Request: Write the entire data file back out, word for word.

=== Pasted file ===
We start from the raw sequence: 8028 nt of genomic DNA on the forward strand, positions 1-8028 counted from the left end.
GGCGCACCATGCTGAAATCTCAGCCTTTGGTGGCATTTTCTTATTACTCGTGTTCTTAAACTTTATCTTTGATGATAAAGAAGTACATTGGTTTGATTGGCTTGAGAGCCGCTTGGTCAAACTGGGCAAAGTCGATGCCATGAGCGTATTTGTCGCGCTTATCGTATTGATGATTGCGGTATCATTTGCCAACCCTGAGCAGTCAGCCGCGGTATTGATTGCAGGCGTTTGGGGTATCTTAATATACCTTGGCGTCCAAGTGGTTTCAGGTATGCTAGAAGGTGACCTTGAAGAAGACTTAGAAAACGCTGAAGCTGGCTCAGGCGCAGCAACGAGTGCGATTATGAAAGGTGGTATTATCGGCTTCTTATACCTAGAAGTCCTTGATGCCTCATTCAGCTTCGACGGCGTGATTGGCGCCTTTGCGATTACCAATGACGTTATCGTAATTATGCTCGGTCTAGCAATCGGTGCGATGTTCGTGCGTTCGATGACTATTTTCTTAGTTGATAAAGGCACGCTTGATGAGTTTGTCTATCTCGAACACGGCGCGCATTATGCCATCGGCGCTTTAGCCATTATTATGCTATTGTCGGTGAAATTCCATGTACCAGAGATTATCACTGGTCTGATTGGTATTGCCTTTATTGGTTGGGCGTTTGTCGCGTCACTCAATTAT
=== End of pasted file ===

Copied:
We start from the raw sequence: 8028 nt of genomic DNA on the forward strand, positions 1-8028 counted from the left end.
GGCGCACCATGCTGAAATCTCAGCCTTTGGTGGCATTTTCTTATTACTCGTGTTCTTAAACTTTATCTTTGATGATAAAGAAGTACATTGGTTTGATTGGCTTGAGAGCCGCTTGGTCAAACTGGGCAAAGTCGATGCCATGAGCGTATTTGTCGCGCTTATCGTATTGATGATTGCGGTATCATTTGCCAACCCTGAGCAGTCAGCCGCGGTATTGATTGCAGGCGTTTGGGGTATCTTAATATACCTTGGCGTCCAAGTGGTTTCAGGTATGCTAGAAGGTGACCTTGAAGAAGACTTAGAAAACGCTGAAGCTGGCTCAGGCGCAGCAACGAGTGCGATTATGAAAGGTGGTATTATCGGCTTCTTATACCTAGAAGTCCTTGATGCCTCATTCAGCTTCGACGGCGTGATTGGCGCCTTTGCGATTACCAATGACGTTATCGTAATTATGCTCGGTCTAGCAATCGGTGCGATGTTCGTGCGTTCGATGACTATTTTCTTAGTTGATAAAGGCACGCTTGATGAGTTTGTCTATCTCGAACACGGCGCGCATTATGCCATCGGCGCTTTAGCCATTATTATGCTATTGTCGGTGAAATTCCATGTACCAGAGATTATCACTGGTCTGATTGGTATTGCCTTTATTGGTTGGGCGTTTGTCGCGTCACTCAATTAT